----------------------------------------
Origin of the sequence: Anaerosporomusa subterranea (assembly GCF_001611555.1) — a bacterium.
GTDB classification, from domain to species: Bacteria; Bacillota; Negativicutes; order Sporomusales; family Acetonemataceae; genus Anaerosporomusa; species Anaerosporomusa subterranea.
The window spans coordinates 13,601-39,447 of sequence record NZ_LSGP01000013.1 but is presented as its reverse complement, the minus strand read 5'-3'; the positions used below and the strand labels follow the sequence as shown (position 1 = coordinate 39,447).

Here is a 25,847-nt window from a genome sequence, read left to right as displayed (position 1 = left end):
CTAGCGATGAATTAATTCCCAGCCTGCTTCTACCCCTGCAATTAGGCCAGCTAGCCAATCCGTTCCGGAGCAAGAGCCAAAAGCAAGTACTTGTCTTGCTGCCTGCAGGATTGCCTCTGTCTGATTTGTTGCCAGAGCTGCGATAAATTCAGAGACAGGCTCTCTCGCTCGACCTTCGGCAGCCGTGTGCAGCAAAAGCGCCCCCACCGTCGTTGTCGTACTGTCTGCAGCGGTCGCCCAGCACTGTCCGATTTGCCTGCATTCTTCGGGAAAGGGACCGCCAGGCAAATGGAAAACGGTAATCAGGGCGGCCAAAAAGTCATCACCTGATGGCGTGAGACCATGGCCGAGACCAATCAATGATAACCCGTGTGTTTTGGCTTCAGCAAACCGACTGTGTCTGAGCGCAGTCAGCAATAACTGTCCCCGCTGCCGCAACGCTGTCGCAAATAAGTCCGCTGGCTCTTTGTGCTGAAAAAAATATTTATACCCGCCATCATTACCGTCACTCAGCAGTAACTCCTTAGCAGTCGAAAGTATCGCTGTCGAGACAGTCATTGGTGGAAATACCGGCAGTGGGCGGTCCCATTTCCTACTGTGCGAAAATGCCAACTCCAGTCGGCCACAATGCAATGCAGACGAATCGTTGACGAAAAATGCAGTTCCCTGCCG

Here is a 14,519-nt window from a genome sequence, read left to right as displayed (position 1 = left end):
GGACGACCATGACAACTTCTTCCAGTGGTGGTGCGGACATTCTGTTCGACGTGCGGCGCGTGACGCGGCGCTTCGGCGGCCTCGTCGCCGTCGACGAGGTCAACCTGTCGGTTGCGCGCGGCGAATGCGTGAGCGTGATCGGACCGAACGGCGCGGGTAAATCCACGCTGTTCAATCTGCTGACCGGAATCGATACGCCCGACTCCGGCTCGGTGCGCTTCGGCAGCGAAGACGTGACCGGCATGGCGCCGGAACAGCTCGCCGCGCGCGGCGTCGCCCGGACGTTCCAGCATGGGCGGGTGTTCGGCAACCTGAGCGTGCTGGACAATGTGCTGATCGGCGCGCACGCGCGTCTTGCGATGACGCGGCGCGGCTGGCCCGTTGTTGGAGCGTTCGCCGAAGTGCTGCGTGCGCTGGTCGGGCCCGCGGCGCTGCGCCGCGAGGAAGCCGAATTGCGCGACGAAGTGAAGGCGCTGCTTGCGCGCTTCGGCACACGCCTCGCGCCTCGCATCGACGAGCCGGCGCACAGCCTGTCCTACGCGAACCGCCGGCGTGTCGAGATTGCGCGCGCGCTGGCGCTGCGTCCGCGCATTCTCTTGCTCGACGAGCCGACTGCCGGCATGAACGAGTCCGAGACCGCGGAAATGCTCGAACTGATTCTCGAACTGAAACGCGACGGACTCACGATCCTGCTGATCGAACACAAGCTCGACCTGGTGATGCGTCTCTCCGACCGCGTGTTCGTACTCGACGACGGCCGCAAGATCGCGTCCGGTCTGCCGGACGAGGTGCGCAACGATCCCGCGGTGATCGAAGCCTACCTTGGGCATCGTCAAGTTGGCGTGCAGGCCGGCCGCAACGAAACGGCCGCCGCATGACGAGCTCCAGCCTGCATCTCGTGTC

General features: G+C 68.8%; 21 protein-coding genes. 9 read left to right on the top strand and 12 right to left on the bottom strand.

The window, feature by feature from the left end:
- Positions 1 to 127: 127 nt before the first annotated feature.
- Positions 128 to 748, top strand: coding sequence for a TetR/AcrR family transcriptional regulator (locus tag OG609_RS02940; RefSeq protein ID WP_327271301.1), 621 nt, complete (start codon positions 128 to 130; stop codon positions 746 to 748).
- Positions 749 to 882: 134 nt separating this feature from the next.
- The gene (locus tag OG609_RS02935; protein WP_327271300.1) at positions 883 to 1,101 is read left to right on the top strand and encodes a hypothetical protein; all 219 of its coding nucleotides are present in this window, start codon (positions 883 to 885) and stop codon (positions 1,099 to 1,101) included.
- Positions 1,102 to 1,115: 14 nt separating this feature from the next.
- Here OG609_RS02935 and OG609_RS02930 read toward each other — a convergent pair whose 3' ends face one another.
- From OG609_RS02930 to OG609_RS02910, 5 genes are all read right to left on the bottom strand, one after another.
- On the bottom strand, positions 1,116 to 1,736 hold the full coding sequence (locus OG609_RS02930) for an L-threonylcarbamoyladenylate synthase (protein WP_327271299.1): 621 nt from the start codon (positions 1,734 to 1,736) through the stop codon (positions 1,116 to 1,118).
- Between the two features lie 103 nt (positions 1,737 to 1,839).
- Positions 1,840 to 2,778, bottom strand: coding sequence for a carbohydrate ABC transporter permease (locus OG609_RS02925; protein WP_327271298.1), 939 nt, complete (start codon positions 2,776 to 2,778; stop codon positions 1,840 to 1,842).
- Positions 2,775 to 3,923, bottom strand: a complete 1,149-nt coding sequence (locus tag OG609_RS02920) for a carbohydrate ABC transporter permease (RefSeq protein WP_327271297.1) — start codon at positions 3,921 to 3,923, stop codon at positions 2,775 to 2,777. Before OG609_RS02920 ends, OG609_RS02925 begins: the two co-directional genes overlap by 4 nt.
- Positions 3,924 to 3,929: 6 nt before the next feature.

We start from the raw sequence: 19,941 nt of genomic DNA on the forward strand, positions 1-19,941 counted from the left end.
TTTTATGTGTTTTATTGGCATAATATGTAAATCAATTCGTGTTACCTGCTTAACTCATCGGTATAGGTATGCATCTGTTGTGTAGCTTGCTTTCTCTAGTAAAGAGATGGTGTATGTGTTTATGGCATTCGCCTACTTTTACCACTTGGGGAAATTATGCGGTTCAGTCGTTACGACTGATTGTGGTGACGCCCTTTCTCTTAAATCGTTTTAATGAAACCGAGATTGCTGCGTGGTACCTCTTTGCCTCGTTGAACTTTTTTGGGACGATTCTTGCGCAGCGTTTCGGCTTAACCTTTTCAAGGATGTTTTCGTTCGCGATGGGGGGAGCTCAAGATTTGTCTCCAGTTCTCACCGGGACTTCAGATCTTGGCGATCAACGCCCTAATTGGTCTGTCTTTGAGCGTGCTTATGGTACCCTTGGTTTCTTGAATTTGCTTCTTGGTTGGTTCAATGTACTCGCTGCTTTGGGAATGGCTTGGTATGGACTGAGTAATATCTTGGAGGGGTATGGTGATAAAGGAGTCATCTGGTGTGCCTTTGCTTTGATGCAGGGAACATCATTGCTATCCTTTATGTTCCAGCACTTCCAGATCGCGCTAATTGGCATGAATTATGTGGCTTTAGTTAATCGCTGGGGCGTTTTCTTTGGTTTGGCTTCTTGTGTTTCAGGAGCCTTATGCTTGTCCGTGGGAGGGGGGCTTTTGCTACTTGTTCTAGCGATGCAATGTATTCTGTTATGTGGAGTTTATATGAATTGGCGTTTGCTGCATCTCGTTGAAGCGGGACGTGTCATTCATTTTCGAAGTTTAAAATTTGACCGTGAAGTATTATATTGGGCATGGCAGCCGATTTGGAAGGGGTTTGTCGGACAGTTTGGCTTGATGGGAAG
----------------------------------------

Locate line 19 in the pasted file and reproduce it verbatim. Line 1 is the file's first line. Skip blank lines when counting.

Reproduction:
- Positions 1,840 to 2,778, bottom strand: coding sequence for a carbohydrate ABC transporter permease (locus OG609_RS02925; protein WP_327271298.1), 939 nt, complete (start codon positions 2,776 to 2,778; stop codon positions 1,840 to 1,842).